Sikka estimates he spends 10 to 14 hours a day in front of a computer screen, much of it scrutinizing PowerPoint or Excel spreadsheets on his laptop. About six hours in, he said, his eyes start to give out. Text blurs. Headaches creep up. Errors go unnoticed.
“You start seeing exclamation points when they’re actually 1s,” said Sikka, who works from his home office in Darien as a freelance procurement consultant and runs a side venture selling custom dress shirts online. Early in his career, he could handle that heavy screen time. But now, at the ripe age of 36, “I tend to jumble things,” he said.
“In equations that I should be able to do in my sleep, I will have a brain freeze and put something that’s not correct at all,” Sikka said.
Sikka tried an anti-glare guard on his screen, but it had little benefit, and he takes breaks from the office every few hours to give his eyes a rest. He has an astigmatism that has worsened over the years. Though it has not been connected to computer use (he gets his eyes checked by his wife, an optometrist and a colleague of Goodfellow’s at the Illinois Eye Institute), underlying conditions can exacerbate eye strain.
There are ways to give your eyeballs a break. Here is some advice from Goodfellow and Bazan.
—A relaxed eye automatically focuses on a distance of about 20 feet or more away. Hence the 20-20-20 rule touted by the American Optometric Association to refresh your eyes: Every 20 minutes, take a 20-second break, and look at something 20 feet away. If that isn’t a practical schedule to keep, take a five-minute break from digital devices every hour.
—Position your computer to be arm’s length away, untilted, at a height that allows you to look down 4 to 5 inches at your work. Magnify the text to a 15- or 16-point font so you’re not tempted to slump forward to make it out. If you can, avoid doing work curled up on a couch for too long, which throws posture, and therefore eyes, out of whack. It’s better for your body to be in a chair with both feet on the floor.
—Match your screen to the brightness of the room, so your pupils don’t have to keep adjusting to varying light levels. If you’re in a dark room, set the screen to a dark setting, and if in a bright room, brighten the monitor. Also, pull the drapes to reduce glare.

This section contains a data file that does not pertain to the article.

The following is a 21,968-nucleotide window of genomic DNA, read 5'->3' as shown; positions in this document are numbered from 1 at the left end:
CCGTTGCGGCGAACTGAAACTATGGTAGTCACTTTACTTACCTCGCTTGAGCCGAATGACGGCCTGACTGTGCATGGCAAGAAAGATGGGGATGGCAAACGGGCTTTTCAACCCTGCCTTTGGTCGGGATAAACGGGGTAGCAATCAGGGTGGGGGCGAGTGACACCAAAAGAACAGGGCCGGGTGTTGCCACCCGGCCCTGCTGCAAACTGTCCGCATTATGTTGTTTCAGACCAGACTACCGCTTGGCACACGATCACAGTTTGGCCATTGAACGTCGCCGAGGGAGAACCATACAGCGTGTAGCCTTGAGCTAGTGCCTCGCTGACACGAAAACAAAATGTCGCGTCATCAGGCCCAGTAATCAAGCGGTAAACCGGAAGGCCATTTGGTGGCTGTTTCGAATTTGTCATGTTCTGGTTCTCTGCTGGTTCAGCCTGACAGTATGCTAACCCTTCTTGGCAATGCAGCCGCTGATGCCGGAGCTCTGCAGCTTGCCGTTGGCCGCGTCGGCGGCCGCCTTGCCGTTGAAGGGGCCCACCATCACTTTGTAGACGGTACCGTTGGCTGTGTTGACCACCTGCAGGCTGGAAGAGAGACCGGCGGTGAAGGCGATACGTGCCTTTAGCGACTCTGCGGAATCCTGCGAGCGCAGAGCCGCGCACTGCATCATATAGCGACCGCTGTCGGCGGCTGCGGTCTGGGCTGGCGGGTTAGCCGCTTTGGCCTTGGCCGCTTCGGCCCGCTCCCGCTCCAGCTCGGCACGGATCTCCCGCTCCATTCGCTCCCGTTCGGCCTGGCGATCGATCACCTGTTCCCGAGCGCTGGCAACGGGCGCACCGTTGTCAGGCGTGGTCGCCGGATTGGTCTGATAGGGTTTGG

—Blinking keeps the eye moist and protects it from irritants, so when 15 to 20 seconds pass between blinks, as happens in front of digital screens, eyes dry out and can burn. Remember to blink a few times every few seconds, or make it a point to blink after reading a paragraph.
—People tend to hold their smartphones 8 to 12 inches from their face, which increases strain as eyes try to focus. A better distance that is also realistic: Make a fist, and put it at your chin, and hold your phone at your elbow. And keep your head up: The continual weight we put on our spines when we stoop our heads to read smartphones, called “text neck,” can lead to early wear and tear, degeneration and surgery, according to research published last year by the chief of spine surgery at the New York Spine Surgery and Rehabilitation Medicine. A 60-degree bend puts about 60 pounds of weight on the cervical spine, his research found.
—Consider investing in computer glasses, which are tinted yellow or have other coatings to filter out high-energy light and are customized to focus on the mid-distance range for viewing digital screens. They come with or without a prescription. Also available is computer software that cuts some of the blue wavelengths on the screen. A free one for Windows is f.lux, which shifts the screen’s brightness from high-energy blue light during the day to a soft yellow when the sun goes down in hopes of preventing sleep disruptions.